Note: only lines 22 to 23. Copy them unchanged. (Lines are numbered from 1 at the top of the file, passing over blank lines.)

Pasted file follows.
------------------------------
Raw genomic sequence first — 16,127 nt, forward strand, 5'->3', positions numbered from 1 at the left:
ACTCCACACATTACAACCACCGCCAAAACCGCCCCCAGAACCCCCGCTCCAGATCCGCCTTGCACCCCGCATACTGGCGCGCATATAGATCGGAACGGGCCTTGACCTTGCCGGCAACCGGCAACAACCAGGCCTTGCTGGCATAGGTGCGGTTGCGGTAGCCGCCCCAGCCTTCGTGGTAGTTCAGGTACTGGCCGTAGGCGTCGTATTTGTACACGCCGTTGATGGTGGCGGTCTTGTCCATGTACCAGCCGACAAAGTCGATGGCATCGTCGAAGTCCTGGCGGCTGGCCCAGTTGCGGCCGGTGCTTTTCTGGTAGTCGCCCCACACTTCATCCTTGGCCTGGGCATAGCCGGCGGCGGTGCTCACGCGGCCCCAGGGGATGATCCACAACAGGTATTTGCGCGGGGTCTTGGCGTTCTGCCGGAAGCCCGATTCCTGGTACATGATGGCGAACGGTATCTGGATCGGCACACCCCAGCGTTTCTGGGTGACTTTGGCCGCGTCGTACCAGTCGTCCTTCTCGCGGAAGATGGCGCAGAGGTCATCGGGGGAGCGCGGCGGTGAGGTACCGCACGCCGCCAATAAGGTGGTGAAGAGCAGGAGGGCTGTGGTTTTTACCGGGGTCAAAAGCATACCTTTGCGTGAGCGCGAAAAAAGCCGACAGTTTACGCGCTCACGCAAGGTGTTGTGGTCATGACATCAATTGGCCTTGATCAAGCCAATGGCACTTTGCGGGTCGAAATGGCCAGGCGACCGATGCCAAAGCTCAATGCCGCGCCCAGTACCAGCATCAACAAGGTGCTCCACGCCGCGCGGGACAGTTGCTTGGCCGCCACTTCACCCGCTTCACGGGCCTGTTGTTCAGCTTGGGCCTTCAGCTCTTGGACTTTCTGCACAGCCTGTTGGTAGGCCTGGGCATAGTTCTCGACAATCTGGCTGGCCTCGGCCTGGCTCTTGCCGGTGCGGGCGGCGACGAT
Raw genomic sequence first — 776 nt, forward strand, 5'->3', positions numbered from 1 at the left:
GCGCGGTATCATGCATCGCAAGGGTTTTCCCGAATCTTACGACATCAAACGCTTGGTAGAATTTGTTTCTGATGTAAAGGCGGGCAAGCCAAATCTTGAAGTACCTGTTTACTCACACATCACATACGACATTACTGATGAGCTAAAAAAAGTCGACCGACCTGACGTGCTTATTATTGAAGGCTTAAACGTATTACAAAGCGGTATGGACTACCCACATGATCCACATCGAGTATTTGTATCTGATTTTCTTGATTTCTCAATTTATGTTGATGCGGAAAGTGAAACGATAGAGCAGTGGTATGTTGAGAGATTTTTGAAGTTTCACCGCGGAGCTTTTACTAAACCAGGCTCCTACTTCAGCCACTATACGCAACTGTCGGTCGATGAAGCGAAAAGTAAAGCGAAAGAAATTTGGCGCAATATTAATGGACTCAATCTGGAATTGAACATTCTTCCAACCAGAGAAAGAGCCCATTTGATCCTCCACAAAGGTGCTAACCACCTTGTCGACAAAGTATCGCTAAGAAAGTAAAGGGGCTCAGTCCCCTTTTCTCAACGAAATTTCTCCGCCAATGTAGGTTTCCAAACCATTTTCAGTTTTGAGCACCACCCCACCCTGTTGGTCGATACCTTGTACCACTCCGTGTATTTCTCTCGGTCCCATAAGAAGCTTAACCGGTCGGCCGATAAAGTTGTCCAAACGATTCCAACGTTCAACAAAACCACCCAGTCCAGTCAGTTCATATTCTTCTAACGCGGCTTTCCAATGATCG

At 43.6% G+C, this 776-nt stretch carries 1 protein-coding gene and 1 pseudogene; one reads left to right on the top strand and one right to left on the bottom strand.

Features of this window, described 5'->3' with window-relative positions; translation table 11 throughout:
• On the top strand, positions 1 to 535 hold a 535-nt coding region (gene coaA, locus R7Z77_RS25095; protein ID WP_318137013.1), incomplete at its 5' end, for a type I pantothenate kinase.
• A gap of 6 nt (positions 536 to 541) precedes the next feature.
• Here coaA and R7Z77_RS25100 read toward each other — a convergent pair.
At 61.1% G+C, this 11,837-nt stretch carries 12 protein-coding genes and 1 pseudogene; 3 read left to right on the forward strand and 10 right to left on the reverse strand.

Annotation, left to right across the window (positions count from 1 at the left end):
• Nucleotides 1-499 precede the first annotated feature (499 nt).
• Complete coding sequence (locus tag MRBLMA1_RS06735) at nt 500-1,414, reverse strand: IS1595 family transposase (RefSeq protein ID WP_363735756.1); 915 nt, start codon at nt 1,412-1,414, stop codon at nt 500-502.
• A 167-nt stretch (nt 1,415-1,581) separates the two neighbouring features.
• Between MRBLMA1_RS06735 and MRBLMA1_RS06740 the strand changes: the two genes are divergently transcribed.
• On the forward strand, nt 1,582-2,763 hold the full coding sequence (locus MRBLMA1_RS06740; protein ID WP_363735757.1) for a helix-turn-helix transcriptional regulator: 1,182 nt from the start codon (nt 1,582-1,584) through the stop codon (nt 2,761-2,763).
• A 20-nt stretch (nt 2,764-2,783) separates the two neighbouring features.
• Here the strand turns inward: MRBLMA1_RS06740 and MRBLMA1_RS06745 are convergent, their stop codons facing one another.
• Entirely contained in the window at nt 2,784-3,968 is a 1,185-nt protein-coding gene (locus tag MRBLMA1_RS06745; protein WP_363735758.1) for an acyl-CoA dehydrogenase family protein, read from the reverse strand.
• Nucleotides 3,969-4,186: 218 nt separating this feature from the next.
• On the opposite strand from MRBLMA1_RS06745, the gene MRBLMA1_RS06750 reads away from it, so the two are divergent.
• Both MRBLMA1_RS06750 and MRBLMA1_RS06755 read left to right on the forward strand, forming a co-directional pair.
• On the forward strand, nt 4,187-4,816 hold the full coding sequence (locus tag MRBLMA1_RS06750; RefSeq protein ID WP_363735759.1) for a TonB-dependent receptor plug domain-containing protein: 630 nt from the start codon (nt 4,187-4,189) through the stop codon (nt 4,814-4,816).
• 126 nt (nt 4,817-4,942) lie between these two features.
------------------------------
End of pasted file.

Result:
• Both MRBLMA1_RS06750 and MRBLMA1_RS06755 read left to right on the forward strand, forming a co-directional pair.
• On the forward strand, nt 4,187-4,816 hold the full coding sequence (locus tag MRBLMA1_RS06750; RefSeq protein ID WP_363735759.1) for a TonB-dependent receptor plug domain-containing protein: 630 nt from the start codon (nt 4,187-4,189) through the stop codon (nt 4,814-4,816).